CLIENT - Altura, Rapha
EXPERTISE - VALIDATION & RESEARCH
Being seen in the darkness is a necessity for cyclists. Whether they are out on a training ride or cycling home from work in the winter, being seen on the roads can be the difference between life and death. There have been 18,477 recorded injuries to cyclists in the UK in 2016, with 102 of those deaths and at least 3,397 serious injuries. Visibility is a problem with potentially serious consequences and we have been asked by multiple brands to identify the visibility of their night time cycling apparel.
Progressive have built up a strong knowledge base on low light and low visibility conditions, having worked with brands like Altura and Rapha in this space. The human eye is very good at recognising shapes that look like another human being, which means that, in product design, a person is more adept at identifying a cyclist or a runner when the shape is distinctly human. The market of high visbility clothing is dominated with retro-reflective materials, which is no bad thing, but the application of retro-reflective surfaces can be, should be and often is balanced with aesthetics and visuals from a day-to-day wear perspective.
There are a variety of tests that can be run to assess the ability of a jacket to be seen. The first is generating visual imagery that clearly indicates the level of visibility of a garment. This can be quantified through the brightness of pixels as well as the area that can be seen to be reflective. Images that give a clear indication of the visibility of a cyclist need to be taken to represent the way the eye is working at the time.
The eye is a highly complex piece of apparatus that has three different types of vision depending on the level of light entering the eye. These are photopic, mesopic and scotopic conditions. Photopic is when the light is bright, or daylight, scotopic is our night vision and mesopic is between the two. What is interesting is that the colour starts to seep from our vision as the level of light drops to scotopic vision, which takes about 30 minutes to fully take effect. A photospectrometer allows us to quantify how much light is reflecting from an object and what the colour of this light is when it hits the eye.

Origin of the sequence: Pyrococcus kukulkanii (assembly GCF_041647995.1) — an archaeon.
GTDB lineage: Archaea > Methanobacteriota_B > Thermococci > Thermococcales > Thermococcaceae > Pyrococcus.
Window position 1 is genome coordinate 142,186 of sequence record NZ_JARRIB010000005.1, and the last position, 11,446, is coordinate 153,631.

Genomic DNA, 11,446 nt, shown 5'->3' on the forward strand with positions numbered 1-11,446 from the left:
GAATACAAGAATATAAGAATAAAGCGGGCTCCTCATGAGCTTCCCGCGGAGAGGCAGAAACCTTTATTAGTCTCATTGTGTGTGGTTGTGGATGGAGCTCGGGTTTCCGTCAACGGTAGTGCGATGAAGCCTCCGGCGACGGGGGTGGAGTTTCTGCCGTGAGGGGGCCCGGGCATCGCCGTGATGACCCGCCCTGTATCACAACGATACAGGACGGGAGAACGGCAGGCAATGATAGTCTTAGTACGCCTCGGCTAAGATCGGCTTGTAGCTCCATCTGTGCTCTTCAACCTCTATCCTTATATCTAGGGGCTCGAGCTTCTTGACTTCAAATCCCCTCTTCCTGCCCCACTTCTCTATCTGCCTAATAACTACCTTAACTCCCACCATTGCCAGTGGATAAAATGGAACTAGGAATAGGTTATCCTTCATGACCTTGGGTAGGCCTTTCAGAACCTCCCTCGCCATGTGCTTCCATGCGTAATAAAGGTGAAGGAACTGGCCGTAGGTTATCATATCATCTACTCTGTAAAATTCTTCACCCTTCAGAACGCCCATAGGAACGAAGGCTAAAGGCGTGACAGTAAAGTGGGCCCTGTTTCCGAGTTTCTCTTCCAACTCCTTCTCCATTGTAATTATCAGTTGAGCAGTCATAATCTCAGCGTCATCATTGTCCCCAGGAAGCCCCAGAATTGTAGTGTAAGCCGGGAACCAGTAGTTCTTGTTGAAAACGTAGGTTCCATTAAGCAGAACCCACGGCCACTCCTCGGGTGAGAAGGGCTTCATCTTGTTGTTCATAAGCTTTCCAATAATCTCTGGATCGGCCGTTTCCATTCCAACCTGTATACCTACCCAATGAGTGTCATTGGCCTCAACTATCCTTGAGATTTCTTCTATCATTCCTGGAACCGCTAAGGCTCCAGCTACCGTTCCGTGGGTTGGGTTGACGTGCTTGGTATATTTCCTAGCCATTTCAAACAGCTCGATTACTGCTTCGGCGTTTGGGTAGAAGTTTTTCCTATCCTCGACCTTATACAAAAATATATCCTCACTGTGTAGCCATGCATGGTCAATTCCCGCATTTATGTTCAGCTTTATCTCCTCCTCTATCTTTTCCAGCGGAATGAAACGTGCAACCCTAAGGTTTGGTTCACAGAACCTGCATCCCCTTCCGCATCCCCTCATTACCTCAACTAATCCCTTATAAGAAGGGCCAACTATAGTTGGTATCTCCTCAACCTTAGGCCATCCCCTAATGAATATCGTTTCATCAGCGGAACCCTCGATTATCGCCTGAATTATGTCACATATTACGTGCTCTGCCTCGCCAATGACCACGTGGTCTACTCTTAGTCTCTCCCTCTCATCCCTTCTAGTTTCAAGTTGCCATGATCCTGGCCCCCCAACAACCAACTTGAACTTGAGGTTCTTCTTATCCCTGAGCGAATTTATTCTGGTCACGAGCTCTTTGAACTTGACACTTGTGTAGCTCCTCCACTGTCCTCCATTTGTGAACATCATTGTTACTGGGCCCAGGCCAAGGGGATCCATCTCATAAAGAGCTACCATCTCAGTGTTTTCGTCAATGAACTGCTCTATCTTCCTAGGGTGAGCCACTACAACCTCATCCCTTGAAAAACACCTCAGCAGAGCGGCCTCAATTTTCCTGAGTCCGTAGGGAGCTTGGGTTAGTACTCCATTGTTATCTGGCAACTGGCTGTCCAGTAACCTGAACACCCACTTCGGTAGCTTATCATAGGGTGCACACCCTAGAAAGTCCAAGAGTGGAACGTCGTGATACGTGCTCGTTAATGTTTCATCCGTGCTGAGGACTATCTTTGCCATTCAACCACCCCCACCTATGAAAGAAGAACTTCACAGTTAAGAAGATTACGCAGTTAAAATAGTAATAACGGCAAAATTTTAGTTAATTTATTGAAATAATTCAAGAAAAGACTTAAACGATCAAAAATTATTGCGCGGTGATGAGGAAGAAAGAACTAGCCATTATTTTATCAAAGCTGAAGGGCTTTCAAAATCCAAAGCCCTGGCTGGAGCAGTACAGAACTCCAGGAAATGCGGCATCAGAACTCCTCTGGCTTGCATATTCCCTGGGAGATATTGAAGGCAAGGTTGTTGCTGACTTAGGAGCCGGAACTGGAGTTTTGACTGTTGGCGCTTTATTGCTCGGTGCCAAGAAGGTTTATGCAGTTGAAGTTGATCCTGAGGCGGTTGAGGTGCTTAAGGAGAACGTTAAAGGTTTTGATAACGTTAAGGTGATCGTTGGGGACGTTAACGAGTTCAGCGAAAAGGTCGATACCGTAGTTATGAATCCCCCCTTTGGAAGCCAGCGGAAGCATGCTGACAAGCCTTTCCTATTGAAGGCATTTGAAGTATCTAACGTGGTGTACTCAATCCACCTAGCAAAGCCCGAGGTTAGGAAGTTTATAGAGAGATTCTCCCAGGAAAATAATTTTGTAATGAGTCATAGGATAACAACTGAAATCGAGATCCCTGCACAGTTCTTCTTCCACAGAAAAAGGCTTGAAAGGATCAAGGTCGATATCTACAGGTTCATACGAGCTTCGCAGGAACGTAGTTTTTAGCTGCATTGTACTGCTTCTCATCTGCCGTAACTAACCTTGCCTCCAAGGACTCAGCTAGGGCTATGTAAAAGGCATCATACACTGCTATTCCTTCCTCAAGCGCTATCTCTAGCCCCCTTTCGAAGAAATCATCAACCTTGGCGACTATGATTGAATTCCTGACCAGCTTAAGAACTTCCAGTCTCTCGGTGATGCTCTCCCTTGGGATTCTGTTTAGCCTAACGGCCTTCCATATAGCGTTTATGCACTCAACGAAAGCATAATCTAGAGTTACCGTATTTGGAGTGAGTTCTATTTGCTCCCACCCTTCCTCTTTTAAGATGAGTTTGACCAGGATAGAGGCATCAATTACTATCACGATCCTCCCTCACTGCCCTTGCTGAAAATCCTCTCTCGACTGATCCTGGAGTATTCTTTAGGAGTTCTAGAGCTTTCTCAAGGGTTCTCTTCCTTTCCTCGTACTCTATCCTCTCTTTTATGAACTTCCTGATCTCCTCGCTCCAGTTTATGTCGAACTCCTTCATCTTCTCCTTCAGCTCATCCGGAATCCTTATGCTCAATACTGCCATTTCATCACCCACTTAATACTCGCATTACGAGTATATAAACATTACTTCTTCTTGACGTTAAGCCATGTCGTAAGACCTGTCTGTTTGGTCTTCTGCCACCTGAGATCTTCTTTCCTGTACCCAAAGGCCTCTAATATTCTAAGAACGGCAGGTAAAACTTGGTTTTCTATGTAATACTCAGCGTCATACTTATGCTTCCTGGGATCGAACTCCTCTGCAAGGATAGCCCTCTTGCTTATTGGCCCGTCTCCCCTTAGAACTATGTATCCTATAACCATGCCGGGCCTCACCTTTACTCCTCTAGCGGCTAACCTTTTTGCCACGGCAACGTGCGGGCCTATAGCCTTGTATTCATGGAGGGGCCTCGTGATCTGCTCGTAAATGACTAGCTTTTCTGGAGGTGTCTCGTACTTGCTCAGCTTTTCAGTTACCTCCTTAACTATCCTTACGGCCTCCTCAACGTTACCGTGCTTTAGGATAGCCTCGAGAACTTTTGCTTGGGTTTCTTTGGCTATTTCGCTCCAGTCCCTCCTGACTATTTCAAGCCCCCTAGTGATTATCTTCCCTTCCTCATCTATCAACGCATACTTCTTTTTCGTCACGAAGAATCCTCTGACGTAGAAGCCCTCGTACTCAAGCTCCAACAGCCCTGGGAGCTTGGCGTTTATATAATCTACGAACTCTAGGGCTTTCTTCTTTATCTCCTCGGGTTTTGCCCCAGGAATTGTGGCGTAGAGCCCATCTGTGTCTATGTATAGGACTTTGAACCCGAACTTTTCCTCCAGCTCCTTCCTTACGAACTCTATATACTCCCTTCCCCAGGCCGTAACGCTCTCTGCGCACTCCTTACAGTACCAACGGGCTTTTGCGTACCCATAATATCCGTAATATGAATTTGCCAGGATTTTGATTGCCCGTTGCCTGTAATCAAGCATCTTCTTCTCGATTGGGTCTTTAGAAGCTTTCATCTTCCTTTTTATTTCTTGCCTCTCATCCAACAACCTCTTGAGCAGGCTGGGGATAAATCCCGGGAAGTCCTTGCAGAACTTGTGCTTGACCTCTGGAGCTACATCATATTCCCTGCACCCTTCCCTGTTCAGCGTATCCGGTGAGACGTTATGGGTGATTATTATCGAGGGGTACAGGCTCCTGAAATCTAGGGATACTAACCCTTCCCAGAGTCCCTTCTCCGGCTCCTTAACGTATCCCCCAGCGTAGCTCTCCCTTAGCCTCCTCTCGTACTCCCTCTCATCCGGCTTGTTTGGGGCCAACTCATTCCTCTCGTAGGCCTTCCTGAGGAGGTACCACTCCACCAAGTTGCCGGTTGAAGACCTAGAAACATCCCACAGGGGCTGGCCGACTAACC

Each of these types of vision need to be accounted for in measuring the level of visibility of a garment. During dusk conditions, when the mesopic vision is active, we see colours differently to the day, which means our clothing needs to be designed accordingly. At night, we see reflective objects well, but we need to be able to differentiate these objects between street signs and people.
Movement is one way that we can discern this difference. The pumping of a runners arms or a cyclists legs. Another is making the form look human and having the correct methodologies and knowledge to correctly apply reflective material to a garment that maximises visibility is important to us.